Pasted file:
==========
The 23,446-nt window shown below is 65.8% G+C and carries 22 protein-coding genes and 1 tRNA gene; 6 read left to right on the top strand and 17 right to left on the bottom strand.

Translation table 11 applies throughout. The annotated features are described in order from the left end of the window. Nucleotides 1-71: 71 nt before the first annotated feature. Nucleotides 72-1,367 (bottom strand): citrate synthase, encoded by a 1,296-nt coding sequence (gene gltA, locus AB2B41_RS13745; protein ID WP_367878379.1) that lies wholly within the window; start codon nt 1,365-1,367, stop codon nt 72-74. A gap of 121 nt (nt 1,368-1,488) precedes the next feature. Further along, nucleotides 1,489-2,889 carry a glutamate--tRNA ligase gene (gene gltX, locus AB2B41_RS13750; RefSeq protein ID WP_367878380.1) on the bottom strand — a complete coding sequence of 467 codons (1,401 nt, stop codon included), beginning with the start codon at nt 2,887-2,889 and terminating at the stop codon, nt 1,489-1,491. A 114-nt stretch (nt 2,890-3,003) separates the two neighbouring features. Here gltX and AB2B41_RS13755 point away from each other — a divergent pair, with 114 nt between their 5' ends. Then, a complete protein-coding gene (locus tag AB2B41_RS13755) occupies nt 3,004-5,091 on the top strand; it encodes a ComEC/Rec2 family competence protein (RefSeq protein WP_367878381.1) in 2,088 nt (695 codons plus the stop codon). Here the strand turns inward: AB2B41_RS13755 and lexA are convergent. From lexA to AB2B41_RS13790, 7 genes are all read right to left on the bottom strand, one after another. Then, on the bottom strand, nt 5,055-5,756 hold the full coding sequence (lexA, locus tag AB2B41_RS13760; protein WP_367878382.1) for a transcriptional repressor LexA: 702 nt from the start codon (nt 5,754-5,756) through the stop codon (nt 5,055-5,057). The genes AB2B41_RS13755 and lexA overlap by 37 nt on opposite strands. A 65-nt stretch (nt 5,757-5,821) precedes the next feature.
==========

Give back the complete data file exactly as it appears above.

The 23,446-nt window shown below is 65.8% G+C and carries 22 protein-coding genes and 1 tRNA gene; 6 read left to right on the top strand and 17 right to left on the bottom strand.

Translation table 11 applies throughout. The annotated features are described in order from the left end of the window. Nucleotides 1-71: 71 nt before the first annotated feature. Nucleotides 72-1,367 (bottom strand): citrate synthase, encoded by a 1,296-nt coding sequence (gene gltA, locus AB2B41_RS13745; protein ID WP_367878379.1) that lies wholly within the window; start codon nt 1,365-1,367, stop codon nt 72-74. A gap of 121 nt (nt 1,368-1,488) precedes the next feature. Further along, nucleotides 1,489-2,889 carry a glutamate--tRNA ligase gene (gene gltX, locus AB2B41_RS13750; RefSeq protein ID WP_367878380.1) on the bottom strand — a complete coding sequence of 467 codons (1,401 nt, stop codon included), beginning with the start codon at nt 2,887-2,889 and terminating at the stop codon, nt 1,489-1,491. A 114-nt stretch (nt 2,890-3,003) separates the two neighbouring features. Here gltX and AB2B41_RS13755 point away from each other — a divergent pair, with 114 nt between their 5' ends. Then, a complete protein-coding gene (locus tag AB2B41_RS13755) occupies nt 3,004-5,091 on the top strand; it encodes a ComEC/Rec2 family competence protein (RefSeq protein WP_367878381.1) in 2,088 nt (695 codons plus the stop codon). Here the strand turns inward: AB2B41_RS13755 and lexA are convergent. From lexA to AB2B41_RS13790, 7 genes are all read right to left on the bottom strand, one after another. Then, on the bottom strand, nt 5,055-5,756 hold the full coding sequence (lexA, locus tag AB2B41_RS13760; protein WP_367878382.1) for a transcriptional repressor LexA: 702 nt from the start codon (nt 5,754-5,756) through the stop codon (nt 5,055-5,057). The genes AB2B41_RS13755 and lexA overlap by 37 nt on opposite strands. A 65-nt stretch (nt 5,757-5,821) precedes the next feature.